If that is not done then that board or commission is invalid. Secondly, with respect to Baz, after the president and prime minister have agreed on all the members of the board the office of the president must then seek the views of the Standing Rules & Orders Committee of Parliament (SROC) with respect to nine of the members although not bound by its recommendations whilst they are bound to appoint at least three from six nominations made by the SROC.
Zaba: From what you are saying it seems of the six boards announced, only two are legitimate, that is the ZBH and the Transmedia boards.
Timba: To some extent there are problems with those two too. You see government is an animal of rules. If you sidestep them you create anarchy. In addition to the procedures listed above it is also a cabinet procedural requirement that you cannot proceed to recommend the appointment of a board of a state enterprise without consulting and in fact without showing evidence of having consulted the State Enterprises and Parastatals ministry.
Zaba: What are your views about the individuals appointed to these boards?
Timba: I am not at this juncture concerned about individuals but processes and procedures. Individuals are a function of process and procedures. If the correct procedure is followed then some of the individuals will not be there. Most of the board members appointed through the flawed process are either friends or colleagues of the recommending authority and not necessarily the best Zimbabweans for the job.
Zaba: Have you raised any of these issues with your colleagues in the ministry?
Timba: I do not have a platform to do so. The minister and the secretary (Charamba) hold management meetings to which they do not invite me. They make most of their decisions and I see them in the newspaper like every other Zimbabwean. Unless we are forced to meet because there is a requirement to do so from another office then I am excluded. I am supposed to be the deputy spokesperson of this inclusive government but, I am excluded in its processes including not being given information on government decisions which if the minister is not reachable I am supposed to communicate.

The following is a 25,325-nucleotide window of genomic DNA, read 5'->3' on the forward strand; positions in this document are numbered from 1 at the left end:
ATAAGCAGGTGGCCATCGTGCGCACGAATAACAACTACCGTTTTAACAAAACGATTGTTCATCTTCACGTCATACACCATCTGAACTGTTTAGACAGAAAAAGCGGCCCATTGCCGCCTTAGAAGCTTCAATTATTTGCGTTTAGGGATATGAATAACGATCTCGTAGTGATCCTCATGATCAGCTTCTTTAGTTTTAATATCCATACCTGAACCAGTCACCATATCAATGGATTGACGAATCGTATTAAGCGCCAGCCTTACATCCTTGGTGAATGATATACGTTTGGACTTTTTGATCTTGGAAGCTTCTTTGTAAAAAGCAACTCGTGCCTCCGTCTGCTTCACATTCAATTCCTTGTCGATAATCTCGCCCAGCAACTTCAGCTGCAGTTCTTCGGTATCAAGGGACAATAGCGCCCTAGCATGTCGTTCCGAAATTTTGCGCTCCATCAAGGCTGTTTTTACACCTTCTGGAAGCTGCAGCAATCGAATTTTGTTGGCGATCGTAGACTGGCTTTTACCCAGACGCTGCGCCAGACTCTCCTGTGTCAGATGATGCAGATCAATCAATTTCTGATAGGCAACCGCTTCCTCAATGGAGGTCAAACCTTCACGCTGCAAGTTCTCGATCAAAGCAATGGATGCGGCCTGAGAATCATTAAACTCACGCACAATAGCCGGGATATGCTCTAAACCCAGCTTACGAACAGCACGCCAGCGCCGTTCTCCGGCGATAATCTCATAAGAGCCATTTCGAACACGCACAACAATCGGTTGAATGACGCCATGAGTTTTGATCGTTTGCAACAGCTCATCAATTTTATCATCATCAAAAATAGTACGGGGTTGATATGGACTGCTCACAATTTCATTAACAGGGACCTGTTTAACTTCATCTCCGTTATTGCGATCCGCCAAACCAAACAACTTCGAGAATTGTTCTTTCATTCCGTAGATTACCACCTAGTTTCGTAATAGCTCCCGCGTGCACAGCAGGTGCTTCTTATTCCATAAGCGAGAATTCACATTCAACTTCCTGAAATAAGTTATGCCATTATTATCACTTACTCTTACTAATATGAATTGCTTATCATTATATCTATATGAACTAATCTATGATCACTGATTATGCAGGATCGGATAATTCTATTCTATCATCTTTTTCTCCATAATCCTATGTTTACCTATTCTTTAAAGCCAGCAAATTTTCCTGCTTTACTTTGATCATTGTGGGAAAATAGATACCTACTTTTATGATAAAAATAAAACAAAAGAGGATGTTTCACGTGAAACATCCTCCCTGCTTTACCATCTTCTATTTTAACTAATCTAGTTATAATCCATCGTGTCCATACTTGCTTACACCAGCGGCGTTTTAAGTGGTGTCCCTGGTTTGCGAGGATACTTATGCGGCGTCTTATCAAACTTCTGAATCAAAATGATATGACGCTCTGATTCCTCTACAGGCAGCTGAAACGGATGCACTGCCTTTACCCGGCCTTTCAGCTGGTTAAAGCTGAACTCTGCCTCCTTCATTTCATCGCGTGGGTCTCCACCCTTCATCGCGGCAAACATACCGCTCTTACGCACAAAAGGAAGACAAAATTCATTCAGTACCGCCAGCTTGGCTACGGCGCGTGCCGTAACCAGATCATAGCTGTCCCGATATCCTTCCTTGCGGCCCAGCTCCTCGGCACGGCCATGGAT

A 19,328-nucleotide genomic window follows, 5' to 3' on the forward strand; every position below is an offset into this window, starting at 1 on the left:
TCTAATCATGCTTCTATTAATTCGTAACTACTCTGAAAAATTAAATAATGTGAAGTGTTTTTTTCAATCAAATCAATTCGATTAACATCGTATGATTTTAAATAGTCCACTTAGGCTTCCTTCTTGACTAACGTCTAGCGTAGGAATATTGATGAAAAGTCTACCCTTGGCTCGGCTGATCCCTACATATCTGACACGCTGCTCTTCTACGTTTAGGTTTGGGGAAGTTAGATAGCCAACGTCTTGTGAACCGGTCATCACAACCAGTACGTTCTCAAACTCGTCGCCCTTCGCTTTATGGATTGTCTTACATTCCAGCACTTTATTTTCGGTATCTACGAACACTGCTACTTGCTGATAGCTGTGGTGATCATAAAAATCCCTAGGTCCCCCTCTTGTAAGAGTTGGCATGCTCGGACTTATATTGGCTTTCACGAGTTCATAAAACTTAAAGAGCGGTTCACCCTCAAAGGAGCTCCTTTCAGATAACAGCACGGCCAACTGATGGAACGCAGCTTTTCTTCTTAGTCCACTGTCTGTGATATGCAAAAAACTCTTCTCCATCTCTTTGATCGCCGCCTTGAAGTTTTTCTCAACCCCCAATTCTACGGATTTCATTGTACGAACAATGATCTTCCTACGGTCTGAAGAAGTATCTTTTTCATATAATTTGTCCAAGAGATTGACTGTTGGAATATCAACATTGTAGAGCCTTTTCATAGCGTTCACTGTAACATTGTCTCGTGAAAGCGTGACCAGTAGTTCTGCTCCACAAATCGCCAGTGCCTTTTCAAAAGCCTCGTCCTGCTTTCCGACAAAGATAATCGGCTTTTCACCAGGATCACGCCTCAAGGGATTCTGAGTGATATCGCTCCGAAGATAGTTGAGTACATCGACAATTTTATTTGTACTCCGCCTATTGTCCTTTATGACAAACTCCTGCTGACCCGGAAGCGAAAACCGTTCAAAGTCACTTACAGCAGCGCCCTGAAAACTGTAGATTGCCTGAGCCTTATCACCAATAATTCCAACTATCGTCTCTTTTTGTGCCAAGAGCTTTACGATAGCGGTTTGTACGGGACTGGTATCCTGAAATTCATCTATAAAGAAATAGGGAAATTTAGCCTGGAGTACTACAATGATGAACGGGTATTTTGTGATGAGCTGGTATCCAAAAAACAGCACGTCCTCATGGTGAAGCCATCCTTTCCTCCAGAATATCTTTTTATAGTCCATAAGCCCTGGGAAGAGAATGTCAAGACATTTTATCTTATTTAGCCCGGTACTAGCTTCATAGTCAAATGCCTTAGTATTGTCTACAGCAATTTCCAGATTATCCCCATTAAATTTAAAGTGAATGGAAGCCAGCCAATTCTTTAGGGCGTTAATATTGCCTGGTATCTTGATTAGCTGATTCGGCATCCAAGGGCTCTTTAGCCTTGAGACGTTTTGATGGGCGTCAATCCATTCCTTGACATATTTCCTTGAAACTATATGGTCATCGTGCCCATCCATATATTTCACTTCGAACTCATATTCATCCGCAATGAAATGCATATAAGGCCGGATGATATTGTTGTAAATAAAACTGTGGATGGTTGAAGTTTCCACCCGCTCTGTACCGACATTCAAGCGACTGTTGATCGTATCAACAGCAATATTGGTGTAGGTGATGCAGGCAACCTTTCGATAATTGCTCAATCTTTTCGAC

Zaba: Independent lawmaker Jonathan Moyo in an article published in the Sunday Mail recently said you are part of a nexus that includes Jessie Majome, Eddie Cross and Roy Bennett that ensures that Andrew Chadwick of the Prime Minister’s office is paid. What is your comment to that?
Timba: My Friend Jonathan Moyo is a seasonal rather than a serious politician. No serious person takes him seriously in this country except maybe those who took seriously a n’anga who says you can extract pure diesel from a rock. Firstly, I am not part to any nexus neither is there a parallel government in the Prime Minister’s Office. Secondly, it is preposterous to suggest that MDC is pursuing a regime change agenda.
If he says the MDC is pursuing democratic change within the inclusive government he will be correct. Equally he will be correct to say we will enter the next electoral race in order to win. Thirdly, I have no time to engage Moyo on trivia such as whether Andrew Chadwick is able to pay his bills or not. If he cannot, I will gladly pay them from my own pocket. The only crime committed by Andrew Chadwick, according to Moyo and those who think like him, is that he happened to be born white.